Full of humor, adventure and unforgettable characters, Will in Scarlet is an engaging story. Highly recommended!...more
I'd come across Heat, one of Mike Lupica's earlier novels purely by chance. I'm not much of a sports fan but the story of this young boy and his olderI'd come across Heat, one of Mike Lupica's earlier novels purely by chance. I'm not much of a sports fan but the story of this young boy and his older brother trying to get by after the death of their father was about much more than just baseball. Somehow, Lupica wove in the problems facing a young illegal immigrant - the fear, the need to hide and the desire to fit in - into the story of this amazing athlete who has a chance to bring his little league team to victory as long as he isn't outed and deported first. It's hard to explain exactly, but after reading Heat, I started reading as much of Mike Lupica's young adult novels that I could find. Needless to say, I was excited to review his latest young adult novel, Game Changers.
Like Heat, Game Changers introduces us to a hero so likable, that you find yourself in his corner early in the book. Ben McBain is a born quarterback: he loves football, he's understands the game, sees the entire field when he plays, he's quick, he's strong, and he brings his teammates together. Unfortunately, Ben is also much smaller than the usual quarterback, which means that few of the coaches or grownups see him as a natural for that position. Instead of whining about his luck, Ben plays smarter and he works harder than everyone else. Fortunately, he lives right next to a field which he and his three closest friends have dubbed McBain Field for all the hours they've spent there over the years.
The book opens with a new football season starting. Ben McBain is better than ever and he's excited for tryouts. Their new coach O'Brien is a superstar in his own right - he played for the NFL and cares about the kids. Unfortunately for Ben, the coach's son Shawn O'Brien is trying out for quarterback too. Shawn is bigger, stronger, and is a shoe-in for the position.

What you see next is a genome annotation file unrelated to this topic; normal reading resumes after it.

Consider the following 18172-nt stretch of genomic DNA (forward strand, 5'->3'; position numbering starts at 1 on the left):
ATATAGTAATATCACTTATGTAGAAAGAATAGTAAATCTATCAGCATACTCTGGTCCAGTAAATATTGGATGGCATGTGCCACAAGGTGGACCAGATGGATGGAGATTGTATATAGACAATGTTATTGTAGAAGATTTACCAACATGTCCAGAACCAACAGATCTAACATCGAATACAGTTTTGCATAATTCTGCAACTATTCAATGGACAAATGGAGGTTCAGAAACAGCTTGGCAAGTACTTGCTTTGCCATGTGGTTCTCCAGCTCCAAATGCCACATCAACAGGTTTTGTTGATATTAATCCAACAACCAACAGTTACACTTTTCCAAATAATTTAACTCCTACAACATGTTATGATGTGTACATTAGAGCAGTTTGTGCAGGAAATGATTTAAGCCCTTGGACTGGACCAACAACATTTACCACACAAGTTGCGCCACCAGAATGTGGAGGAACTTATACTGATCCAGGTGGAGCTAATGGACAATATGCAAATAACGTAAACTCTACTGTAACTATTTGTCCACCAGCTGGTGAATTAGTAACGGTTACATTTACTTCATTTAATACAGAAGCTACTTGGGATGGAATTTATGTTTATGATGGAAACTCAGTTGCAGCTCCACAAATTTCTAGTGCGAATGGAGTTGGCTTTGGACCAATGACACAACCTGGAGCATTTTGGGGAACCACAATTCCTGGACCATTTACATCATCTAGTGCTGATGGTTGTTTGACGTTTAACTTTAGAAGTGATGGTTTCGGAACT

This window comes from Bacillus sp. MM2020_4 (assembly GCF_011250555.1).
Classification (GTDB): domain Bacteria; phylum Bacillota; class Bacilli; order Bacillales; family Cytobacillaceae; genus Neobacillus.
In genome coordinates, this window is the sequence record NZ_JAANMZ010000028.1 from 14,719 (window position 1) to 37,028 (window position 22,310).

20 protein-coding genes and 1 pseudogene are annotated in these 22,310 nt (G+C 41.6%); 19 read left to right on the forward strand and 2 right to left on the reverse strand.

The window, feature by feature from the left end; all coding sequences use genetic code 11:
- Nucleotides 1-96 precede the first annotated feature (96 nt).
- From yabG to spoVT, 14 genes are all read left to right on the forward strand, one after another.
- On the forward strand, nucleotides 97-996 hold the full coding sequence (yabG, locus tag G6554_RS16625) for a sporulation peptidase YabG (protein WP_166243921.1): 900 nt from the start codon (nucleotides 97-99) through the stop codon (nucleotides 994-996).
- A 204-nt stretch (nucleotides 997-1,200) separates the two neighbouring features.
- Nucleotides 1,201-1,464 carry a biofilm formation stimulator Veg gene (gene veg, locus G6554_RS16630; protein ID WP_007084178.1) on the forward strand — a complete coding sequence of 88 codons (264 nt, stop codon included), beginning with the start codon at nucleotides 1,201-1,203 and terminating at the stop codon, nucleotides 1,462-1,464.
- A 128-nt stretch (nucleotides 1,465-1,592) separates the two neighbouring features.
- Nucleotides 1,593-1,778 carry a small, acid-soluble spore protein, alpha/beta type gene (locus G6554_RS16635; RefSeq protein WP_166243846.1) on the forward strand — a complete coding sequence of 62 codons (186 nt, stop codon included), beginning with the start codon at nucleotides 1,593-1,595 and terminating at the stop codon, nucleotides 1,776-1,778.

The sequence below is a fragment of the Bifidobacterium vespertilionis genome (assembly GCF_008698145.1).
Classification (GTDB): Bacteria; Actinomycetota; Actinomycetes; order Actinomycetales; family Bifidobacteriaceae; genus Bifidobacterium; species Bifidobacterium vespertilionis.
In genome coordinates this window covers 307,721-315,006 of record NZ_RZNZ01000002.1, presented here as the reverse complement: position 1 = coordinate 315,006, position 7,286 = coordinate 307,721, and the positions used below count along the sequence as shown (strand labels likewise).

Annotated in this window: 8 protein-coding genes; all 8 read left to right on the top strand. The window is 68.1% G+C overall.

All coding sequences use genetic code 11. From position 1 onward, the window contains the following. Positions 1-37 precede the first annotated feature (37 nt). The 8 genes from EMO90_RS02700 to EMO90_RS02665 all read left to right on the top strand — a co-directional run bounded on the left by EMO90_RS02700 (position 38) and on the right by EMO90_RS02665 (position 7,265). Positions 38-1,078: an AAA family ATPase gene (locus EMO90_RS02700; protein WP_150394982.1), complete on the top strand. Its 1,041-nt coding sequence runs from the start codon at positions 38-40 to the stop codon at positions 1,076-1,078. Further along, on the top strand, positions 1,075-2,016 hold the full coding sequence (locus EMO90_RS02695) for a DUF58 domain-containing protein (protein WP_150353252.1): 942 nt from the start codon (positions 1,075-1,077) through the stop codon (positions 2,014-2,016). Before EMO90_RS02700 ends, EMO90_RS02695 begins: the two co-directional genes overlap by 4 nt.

Invariably, Shawn becomes the starting quarterback. When Shawn plays well, he excels. But in tough times, Shawn gets nervous, he worries too much, and somehow he loses his game. Ben's friends see this as an opportunity for Ben to take over. But Shawn reaches out to Ben for his help and Ben soon finds himself spending his free time helping Shawn become a better quarterback. Shawn's sworn Ben to secrecy about their extra sessions. How much of a good guy does Ben have to be?
When can Ben finally tell his good friends what's going on? And can Ben ever use what he's learned to win the quarterback position for himself?
In Game Changers, Lupica puts Ben McBain through the wringer. Somehow, hard work, decency, and friends make things work out for the team, for Ben and even for Shawn. Game Changers combines football, friendship, loyalty, and a good story. I recommend it!
ISBN-10: 0545381827 - Hardcover $16.99 Publisher: Scholastic Press (May 8, 2012), 224 pages. Review copy courtesy of Amazon Vine and the publisher. ...more
Heirs of Prophecy is a well developed quest novel for middle grade and young adult readers. Rothman introduces us to the Riverton family with sons RyaHeirs of Prophecy is a well developed quest novel for middle grade and young adult readers. Rothman introduces us to the Riverton family with sons Ryan and Aaron. Their father Jared has a love for the simple (rough!) outdoor life. He takes the family to the wilderness of southern Arizona to camp, canoe, fish, and forage. The two boys share their father's fondness for survival skills, which proves useful when through some freak accident the Rivertons suddenly find themselves in a strange and different world.
As the family makes sense of their surroundings, the boys discover that they have new abilities. Ryan discovers that he can channel magic while his younger brother Aaron has incredible physical strength. While thrilled with these developments, the Rivertons are careful not to show their new abilities. The new world is less technologically advanced and their survival skills serve them in good stead.
The family chances upon a powerful stranger named Throll who serves as a ranger and mayor of sorts for the district. Somehow Throll senses their difference but is willing to help the Rivertons adapt to the new world, find their bearings, and hide their "otherness". We learn that despite living in very different worlds, Throll's family and the Rivertons share much in common - such as a sense of fairness, a desire for individual freedom, and a willingness to risk everything for the chance of a better place.
Ryan and Aaron seem to have a special place in Trimoria - their arrival and future are foretold in prophecies and in dreams. It's with humor, excitement, and grace that they accept their unique strengths, the allies that they make, and the responsibilities that fall to them.
Michael Rothman is careful to explore the points of view of the two brothers as they learn about their new powers and explore the strange world of Trimoria. Reading Heirs of Prophecy, I was acutely aware of the wholesomeness of the story and the language. This didn't detract from the power of the story or likability of the characters. I would recommend Heirs of Prophecy to younger readers that are developing a taste for fantasy novels and stories of quests and knights.